## 5. Results and Discussion

#### 5.1. Probability Image (PI)

_{C}= 0.28 and KL

_{L}= 0.16, i.e., the KL divergence for C and L, respectively). It means that, as pointed out by Risso et al. [64], a proper vegetation index taken at key dates over the crop calendar can be used to identify specific crops such as soybean [69]. In fact, due to its ability and practicability to detect soybean areas, CEI is also used to monitor soybean plantations in the Brazilian Amazon Biome in the context of the Soy Moratorium [65,66]. For the remaining context variables A, T, W, and R, the KL divergences were 0.009, 0.002, 0.003, and 0.0001, respectively. This result means that soil type influenced more the calculated probability of soybean presence then terrain slope, water distance, and especially the distance to a road.

_{W}= 0.003), any decrease in the calculated probability of soybean presence is likely to be very small. However if the context variable has a strong relationship with soybean occurrence (for example C, which presented KL

_{C}= 0.28), any unfavorable condition of this variable is likely to decrease soybean probability values substantially. Additionally, the mixing within a pixel size of 250 × 250 m (defined as our nominal spatial resolution), especially over the boundaries of defined discretized intervals, could be noted in Figure 10, which presented both orange and light-green colored pixels surrounding green pixels in the PI.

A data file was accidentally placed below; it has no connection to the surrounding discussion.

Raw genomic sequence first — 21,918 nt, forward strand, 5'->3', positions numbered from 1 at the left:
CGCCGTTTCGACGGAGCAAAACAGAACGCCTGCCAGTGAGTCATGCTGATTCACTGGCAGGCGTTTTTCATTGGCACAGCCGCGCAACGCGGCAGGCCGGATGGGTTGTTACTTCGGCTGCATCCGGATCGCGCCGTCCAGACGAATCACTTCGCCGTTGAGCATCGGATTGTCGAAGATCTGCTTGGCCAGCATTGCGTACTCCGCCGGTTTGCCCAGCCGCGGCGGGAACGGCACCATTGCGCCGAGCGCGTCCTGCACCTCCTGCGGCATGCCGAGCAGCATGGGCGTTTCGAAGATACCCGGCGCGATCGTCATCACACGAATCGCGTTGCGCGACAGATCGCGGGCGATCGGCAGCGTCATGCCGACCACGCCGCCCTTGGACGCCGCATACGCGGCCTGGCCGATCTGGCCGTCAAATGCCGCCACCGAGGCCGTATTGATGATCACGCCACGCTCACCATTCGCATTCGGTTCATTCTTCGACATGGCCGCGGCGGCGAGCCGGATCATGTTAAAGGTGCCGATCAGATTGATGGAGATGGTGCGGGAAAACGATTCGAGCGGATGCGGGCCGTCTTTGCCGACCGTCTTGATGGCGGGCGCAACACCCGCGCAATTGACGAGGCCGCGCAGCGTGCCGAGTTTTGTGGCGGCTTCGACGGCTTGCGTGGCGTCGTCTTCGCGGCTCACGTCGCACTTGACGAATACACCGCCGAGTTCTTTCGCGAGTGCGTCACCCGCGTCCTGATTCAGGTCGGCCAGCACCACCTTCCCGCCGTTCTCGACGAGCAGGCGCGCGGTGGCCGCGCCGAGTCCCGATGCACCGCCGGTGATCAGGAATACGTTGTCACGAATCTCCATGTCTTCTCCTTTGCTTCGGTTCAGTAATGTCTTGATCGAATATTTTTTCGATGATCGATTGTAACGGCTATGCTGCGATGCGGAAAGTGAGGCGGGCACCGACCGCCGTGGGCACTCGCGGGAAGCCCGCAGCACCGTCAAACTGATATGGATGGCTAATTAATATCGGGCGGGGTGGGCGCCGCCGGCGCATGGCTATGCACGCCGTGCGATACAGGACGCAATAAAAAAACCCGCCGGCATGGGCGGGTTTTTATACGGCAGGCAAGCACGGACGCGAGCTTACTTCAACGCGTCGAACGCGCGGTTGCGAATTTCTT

#### 5.2. Creating Thematic Maps from the PI

## 6. Conclusion

## Acknowledgments

## Conflicts of Interest

## References

- Melesse, A.M.; Weng, Q.; Thenkabail, P.S.; Senay, G.B. Remote sensing sensors and applications in environmental resources mapping and modelling. Sensors
**2007**, 7, 3209–3241. [Google Scholar] - Donner, R.; Barbosa, S.; Kurths, J.; Marwan, N. Understanding the earth as a complex system—Recent advances in data analysis and modelling in Earth sciences. Eur. Phys. J. Spec. Top
**2009**, 174, 1–9. [Google Scholar] - Li, Z.; Chen, J.; Baltsavias, E. (Eds.) Advances in Photogrammetry, Remote Sensing and Spatial Information Sciences: 2008 ISPRS Congress Book, 1st ed; CRC Press: Trowbridge, UK, 2008; Volume 23, p. 546.
- Lee, C.A.; Gasster, S.D.; Plaza, A.; Chang, C.-I.; Huang, B. Recent developments in high performance computing for remote sensing: A review. IEEE J. Sel. Top. Appl. Earth Obs. Remote Sens
**2011**, 4, 508–527. [Google Scholar] - Lu, D.; Weng, Q. A survey of image classification methods and techniques for improving classification performance. Int. J. Remote Sens
**2007**, 28, 823–870. [Google Scholar] - Richards, J.A. Analysis of remotely sensed data: The formative decades and the future. IEEE Trans. Geosci. Remote Sens
**2005**, 43, 422–432. [Google Scholar] - Jaynes, E.T. Probability Theory: The Logic of Science; Cambridge University Press: Cambridge, UK, 2003; p. 727. [Google Scholar]
- McGrayne, S.B. The Theory that would not Die: How Bayes’ Rule Cracked the Enigma Code, Hunted down Russian Submarines, and Emerged Triumphant from Two Centuries of Controversy; Yale University Press: New Haven, CT, USA, 2011; p. 336. [Google Scholar]
- Pearl, J. Probabilistic Reasoning in Intelligent Systems: Networks of Plausible Inference, 1st ed; Morgan Kaufmann: San Francisco, CA, USA, 1988; p. 552. [Google Scholar]
- Jensen, F.V.; Nielsen, T.D. Bayesian Networks and Decision Graphs, 2nd ed; Springer: New York, NY, USA, 2007; p. 447. [Google Scholar]
- Neapolitan, R.E. Learning Bayesian Networks; Prentice Hall: Upper Saddle River, NJ, USA, 2003; p. 674. [Google Scholar]
- Darwiche, A. Modeling and Reasoning with Bayesian Networks; Cambridge University Press: New York, NY, USA, 2009; p. 560. [Google Scholar]
- Heckerman, D. Bayesian networks for data mining. Data Min. Knowl. Discov